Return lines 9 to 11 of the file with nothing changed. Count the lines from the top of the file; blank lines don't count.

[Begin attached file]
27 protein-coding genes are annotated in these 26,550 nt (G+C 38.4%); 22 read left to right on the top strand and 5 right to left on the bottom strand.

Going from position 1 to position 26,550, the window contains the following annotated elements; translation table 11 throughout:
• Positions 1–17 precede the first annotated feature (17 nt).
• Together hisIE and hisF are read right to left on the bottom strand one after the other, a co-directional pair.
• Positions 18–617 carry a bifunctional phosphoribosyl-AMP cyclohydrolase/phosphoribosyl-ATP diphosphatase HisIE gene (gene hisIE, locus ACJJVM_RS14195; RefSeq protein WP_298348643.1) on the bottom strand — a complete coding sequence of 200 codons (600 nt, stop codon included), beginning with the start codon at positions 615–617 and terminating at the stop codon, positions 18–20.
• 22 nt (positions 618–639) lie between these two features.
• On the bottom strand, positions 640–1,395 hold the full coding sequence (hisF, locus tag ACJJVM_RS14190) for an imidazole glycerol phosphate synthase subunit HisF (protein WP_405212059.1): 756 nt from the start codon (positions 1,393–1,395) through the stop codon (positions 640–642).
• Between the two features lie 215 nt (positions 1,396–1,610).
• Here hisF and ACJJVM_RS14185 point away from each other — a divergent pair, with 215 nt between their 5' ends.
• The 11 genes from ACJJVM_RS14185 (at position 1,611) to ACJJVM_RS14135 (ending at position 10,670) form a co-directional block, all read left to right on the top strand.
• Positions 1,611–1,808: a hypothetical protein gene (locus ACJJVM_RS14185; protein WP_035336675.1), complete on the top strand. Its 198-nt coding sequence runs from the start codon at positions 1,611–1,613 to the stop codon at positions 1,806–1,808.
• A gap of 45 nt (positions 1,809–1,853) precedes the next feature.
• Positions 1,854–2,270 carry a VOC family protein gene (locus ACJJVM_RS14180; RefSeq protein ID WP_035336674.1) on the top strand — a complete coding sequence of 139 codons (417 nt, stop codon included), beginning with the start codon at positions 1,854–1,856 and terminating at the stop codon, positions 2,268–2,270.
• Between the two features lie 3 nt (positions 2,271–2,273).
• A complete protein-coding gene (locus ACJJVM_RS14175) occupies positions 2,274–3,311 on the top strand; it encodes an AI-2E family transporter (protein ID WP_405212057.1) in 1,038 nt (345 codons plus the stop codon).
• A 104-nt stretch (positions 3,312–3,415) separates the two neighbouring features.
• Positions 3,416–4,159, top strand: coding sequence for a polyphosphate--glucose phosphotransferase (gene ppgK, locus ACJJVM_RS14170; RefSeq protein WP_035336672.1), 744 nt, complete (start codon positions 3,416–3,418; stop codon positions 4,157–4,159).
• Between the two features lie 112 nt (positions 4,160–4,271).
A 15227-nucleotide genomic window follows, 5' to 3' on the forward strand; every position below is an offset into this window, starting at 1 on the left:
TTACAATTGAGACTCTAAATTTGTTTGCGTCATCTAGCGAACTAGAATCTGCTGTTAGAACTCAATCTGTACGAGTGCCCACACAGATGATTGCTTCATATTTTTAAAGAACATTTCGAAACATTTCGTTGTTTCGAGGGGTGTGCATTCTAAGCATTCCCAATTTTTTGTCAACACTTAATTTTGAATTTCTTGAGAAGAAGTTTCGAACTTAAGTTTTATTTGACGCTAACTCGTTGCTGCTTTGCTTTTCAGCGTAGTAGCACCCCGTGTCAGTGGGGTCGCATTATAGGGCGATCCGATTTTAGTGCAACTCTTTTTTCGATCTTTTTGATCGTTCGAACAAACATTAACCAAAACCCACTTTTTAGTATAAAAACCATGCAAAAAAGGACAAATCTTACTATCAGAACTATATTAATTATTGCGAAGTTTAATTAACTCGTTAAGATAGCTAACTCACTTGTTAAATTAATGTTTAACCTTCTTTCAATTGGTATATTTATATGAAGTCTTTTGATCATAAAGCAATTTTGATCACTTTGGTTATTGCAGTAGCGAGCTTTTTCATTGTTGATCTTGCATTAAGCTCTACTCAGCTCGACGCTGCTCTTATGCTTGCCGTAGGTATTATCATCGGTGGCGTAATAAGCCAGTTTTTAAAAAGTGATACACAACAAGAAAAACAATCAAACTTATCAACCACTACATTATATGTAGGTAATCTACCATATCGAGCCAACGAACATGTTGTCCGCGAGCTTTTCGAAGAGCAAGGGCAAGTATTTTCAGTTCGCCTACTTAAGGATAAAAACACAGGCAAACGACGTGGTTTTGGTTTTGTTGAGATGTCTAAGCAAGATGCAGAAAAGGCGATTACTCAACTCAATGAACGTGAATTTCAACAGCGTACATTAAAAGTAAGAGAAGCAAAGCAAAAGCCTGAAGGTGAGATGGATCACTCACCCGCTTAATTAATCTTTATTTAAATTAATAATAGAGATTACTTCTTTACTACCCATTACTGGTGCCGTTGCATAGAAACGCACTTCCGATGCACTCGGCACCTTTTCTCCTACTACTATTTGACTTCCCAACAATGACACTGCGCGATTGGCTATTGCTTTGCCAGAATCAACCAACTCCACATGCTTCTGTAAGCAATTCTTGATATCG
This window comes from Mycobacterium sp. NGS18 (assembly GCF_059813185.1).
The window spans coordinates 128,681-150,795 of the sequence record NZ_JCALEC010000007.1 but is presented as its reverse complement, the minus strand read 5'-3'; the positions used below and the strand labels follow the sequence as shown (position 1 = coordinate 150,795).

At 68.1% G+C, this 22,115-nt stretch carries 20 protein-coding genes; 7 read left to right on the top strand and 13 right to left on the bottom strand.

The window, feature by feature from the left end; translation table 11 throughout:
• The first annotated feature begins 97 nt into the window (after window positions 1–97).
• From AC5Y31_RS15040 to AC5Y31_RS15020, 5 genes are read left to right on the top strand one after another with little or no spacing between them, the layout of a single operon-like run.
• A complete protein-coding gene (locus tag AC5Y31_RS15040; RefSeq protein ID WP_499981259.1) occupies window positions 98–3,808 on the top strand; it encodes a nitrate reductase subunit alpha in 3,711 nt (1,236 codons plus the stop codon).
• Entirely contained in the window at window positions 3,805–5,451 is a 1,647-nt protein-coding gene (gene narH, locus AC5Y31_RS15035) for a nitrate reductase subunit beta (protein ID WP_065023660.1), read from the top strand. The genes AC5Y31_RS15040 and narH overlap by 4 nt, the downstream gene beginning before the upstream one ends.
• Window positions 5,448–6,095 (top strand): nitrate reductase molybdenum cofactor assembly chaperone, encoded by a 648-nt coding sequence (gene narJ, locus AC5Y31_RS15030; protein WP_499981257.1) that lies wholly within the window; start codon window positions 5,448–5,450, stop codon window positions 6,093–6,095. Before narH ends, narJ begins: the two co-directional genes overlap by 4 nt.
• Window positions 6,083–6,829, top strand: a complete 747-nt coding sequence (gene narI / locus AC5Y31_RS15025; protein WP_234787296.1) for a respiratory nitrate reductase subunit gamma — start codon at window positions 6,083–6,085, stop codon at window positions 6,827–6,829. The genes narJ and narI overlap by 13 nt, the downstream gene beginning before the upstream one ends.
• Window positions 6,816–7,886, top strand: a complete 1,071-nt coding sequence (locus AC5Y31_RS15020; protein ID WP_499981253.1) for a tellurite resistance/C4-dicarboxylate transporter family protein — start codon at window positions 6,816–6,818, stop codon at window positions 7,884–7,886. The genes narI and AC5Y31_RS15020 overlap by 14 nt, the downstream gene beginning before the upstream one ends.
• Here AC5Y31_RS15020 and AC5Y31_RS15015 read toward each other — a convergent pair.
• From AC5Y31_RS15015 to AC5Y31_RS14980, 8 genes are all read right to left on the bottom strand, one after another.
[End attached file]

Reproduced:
• Here hisF and ACJJVM_RS14185 point away from each other — a divergent pair, with 215 nt between their 5' ends.
• The 11 genes from ACJJVM_RS14185 (at position 1,611) to ACJJVM_RS14135 (ending at position 10,670) form a co-directional block, all read left to right on the top strand.
• Positions 1,611–1,808: a hypothetical protein gene (locus ACJJVM_RS14185; protein WP_035336675.1), complete on the top strand. Its 198-nt coding sequence runs from the start codon at positions 1,611–1,613 to the stop codon at positions 1,806–1,808.